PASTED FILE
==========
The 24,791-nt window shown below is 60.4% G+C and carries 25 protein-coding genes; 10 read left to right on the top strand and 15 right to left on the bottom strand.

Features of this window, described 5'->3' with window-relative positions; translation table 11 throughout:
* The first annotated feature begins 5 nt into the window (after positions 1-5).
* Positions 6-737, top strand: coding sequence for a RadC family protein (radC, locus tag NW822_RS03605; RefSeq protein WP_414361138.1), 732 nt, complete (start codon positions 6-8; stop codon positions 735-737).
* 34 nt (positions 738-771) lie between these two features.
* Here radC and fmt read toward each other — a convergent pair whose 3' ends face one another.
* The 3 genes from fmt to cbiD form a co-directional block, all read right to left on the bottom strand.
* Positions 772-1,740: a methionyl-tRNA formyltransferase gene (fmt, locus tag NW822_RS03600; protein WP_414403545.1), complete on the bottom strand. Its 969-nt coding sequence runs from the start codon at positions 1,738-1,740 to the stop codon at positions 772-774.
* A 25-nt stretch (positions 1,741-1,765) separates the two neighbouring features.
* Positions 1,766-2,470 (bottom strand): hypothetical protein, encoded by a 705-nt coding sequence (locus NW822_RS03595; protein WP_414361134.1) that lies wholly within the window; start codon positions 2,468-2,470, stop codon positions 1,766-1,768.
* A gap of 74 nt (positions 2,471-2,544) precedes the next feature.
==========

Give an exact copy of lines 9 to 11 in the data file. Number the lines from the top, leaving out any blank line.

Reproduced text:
* A 25-nt stretch (positions 1,741-1,765) separates the two neighbouring features.
* Positions 1,766-2,470 (bottom strand): hypothetical protein, encoded by a 705-nt coding sequence (locus NW822_RS03595; protein WP_414361134.1) that lies wholly within the window; start codon positions 2,468-2,470, stop codon positions 1,766-1,768.
* A gap of 74 nt (positions 2,471-2,544) precedes the next feature.